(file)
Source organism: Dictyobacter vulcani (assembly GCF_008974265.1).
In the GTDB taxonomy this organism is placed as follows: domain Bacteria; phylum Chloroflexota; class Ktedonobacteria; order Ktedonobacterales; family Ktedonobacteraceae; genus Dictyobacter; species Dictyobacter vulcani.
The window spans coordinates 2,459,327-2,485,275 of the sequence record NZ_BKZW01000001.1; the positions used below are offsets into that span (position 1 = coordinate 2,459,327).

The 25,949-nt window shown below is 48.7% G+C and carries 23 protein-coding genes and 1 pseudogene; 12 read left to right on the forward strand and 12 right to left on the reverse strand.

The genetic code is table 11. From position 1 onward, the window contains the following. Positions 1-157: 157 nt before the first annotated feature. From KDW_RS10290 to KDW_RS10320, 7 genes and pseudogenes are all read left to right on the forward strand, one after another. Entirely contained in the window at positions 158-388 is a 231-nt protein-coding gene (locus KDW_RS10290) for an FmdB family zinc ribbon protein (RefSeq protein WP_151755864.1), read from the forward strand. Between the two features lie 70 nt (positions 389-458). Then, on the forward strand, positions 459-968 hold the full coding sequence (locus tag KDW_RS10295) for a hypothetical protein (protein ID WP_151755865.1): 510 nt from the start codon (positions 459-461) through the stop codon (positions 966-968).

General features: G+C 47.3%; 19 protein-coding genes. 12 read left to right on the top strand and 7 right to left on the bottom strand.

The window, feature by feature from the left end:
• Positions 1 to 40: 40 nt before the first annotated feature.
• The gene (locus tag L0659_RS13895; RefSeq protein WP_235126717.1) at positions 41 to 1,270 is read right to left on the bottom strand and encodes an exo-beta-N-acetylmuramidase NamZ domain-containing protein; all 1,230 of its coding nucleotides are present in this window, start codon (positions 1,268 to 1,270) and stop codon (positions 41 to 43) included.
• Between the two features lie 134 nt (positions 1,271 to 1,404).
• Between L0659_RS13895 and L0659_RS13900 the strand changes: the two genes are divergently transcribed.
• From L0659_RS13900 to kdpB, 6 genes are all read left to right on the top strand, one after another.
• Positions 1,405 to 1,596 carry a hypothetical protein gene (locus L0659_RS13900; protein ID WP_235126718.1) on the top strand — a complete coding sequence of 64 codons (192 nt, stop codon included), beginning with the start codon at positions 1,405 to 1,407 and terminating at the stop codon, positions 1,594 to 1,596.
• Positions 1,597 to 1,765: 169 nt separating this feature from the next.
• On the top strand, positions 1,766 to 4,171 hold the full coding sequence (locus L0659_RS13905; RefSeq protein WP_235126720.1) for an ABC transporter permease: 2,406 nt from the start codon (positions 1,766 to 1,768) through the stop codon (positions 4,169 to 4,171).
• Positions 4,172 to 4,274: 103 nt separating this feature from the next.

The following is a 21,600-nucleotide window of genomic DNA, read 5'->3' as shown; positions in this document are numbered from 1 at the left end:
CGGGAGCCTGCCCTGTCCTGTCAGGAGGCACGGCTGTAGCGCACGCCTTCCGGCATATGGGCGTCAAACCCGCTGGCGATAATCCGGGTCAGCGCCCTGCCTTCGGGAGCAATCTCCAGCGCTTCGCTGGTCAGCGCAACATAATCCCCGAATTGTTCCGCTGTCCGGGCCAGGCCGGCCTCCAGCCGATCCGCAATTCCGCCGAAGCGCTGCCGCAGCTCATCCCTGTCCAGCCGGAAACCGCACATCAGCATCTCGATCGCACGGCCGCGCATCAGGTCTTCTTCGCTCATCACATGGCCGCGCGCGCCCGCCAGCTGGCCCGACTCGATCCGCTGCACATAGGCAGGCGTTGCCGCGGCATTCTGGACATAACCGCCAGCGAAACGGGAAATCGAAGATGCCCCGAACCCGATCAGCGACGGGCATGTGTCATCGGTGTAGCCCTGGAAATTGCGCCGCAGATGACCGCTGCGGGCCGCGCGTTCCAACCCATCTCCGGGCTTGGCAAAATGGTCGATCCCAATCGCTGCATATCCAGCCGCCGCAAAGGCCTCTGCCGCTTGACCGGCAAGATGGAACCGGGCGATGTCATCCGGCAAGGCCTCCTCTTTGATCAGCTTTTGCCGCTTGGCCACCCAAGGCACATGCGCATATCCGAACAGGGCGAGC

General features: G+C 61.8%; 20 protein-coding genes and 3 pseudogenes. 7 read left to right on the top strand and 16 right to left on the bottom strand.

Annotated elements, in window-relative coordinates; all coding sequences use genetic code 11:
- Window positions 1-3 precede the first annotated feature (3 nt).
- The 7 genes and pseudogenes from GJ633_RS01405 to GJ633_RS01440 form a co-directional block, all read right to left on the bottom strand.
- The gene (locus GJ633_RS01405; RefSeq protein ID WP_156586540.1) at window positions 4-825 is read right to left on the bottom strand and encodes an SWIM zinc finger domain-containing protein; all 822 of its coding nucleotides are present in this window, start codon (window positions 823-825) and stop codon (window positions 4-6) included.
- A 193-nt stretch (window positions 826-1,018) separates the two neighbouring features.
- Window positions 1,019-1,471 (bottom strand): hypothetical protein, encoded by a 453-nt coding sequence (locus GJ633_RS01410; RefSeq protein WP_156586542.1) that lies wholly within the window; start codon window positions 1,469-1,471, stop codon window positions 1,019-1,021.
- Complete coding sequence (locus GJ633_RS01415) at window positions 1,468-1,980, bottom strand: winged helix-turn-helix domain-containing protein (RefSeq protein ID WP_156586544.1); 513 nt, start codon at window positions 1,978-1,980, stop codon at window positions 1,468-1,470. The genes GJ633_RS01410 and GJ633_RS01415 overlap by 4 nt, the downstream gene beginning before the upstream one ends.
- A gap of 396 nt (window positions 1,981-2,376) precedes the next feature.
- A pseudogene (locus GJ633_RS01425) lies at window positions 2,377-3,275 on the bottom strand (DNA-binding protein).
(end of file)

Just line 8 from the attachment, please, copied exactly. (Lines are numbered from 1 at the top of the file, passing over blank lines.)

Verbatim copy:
• Positions 1 to 40: 40 nt before the first annotated feature.